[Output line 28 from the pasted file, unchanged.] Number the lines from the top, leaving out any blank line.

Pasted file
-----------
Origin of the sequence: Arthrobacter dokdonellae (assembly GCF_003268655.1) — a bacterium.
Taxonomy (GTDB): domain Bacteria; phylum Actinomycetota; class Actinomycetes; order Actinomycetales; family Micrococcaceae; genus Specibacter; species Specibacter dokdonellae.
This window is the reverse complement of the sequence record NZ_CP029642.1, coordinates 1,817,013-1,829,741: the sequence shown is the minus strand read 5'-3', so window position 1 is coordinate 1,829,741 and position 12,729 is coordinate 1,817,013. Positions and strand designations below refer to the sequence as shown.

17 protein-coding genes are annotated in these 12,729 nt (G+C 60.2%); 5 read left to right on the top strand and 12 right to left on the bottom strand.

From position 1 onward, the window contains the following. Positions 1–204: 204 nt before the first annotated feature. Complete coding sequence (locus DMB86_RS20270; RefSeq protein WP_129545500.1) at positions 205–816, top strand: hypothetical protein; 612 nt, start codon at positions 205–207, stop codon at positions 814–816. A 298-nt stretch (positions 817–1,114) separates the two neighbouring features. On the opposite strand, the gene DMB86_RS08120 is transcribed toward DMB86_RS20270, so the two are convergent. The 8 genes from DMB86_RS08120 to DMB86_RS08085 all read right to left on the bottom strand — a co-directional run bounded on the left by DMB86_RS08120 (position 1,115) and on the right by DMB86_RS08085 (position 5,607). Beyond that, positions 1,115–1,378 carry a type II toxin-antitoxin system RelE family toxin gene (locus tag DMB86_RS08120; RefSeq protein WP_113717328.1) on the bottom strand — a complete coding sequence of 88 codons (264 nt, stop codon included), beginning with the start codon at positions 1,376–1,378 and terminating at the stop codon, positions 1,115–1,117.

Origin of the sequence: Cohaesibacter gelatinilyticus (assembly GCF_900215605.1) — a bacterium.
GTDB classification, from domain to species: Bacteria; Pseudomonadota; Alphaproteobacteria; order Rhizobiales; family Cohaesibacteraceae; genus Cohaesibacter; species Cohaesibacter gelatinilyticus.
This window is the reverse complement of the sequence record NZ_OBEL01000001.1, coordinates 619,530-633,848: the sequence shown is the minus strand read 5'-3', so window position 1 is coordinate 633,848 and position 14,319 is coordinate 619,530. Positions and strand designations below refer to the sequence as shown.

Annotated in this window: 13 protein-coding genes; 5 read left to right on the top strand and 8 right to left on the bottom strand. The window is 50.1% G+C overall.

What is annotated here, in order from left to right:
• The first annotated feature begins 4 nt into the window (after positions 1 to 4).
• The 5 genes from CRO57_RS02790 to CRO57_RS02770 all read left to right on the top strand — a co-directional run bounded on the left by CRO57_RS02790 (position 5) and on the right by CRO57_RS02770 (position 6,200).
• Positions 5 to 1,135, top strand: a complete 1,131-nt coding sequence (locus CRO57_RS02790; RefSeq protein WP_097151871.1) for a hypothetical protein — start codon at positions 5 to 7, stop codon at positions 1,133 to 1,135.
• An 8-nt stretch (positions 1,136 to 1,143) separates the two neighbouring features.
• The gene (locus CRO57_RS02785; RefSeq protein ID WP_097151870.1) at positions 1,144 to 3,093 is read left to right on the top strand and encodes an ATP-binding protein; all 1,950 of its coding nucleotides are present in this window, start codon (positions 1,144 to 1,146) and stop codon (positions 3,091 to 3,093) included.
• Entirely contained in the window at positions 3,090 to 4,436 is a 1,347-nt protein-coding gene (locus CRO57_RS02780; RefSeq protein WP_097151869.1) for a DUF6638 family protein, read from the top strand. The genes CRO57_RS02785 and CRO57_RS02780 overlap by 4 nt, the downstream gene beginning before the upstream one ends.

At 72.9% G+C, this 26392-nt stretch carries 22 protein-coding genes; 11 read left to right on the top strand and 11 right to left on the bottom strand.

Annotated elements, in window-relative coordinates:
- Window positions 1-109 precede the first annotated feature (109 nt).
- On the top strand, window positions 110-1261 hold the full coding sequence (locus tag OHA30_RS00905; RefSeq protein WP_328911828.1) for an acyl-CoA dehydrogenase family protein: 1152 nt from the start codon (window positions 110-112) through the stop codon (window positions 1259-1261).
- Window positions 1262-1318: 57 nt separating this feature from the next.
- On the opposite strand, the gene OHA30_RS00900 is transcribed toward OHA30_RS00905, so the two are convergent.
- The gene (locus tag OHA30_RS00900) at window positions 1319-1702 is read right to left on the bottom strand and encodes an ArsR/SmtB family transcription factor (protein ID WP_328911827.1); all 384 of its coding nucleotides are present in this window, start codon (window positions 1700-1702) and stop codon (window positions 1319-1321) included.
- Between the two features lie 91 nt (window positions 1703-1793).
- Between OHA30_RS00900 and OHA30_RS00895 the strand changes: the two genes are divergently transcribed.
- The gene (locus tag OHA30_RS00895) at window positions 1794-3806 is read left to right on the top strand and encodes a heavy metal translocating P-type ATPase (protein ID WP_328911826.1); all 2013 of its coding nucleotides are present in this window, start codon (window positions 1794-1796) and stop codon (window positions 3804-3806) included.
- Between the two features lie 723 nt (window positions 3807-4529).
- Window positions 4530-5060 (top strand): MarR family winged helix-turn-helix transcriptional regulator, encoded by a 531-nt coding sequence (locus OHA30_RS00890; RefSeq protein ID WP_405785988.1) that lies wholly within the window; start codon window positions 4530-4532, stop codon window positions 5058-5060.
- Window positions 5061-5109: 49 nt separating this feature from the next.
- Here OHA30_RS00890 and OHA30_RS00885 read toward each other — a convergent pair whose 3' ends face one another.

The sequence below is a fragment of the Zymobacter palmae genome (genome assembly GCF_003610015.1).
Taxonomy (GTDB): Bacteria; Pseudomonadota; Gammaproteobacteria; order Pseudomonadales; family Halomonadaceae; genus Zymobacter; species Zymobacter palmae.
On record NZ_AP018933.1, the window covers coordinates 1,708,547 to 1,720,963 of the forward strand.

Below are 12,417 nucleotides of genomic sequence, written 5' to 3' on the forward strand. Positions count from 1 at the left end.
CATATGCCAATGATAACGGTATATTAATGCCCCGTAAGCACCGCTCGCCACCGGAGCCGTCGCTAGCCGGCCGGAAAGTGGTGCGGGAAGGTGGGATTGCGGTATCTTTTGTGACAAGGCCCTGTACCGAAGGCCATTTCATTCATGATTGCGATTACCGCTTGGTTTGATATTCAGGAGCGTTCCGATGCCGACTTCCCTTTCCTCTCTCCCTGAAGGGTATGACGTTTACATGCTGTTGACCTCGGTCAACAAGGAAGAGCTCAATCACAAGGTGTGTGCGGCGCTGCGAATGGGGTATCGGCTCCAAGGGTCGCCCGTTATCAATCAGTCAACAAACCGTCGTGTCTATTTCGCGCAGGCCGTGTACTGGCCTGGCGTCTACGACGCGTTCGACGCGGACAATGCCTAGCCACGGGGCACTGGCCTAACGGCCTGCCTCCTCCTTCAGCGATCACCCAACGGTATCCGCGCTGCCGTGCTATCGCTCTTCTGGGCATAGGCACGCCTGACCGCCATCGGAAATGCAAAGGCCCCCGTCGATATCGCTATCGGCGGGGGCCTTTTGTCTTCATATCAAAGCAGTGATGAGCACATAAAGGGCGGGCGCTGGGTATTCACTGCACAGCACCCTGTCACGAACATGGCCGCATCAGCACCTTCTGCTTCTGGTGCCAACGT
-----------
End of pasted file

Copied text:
- Window positions 4530-5060 (top strand): MarR family winged helix-turn-helix transcriptional regulator, encoded by a 531-nt coding sequence (locus OHA30_RS00890; RefSeq protein ID WP_405785988.1) that lies wholly within the window; start codon window positions 4530-4532, stop codon window positions 5058-5060.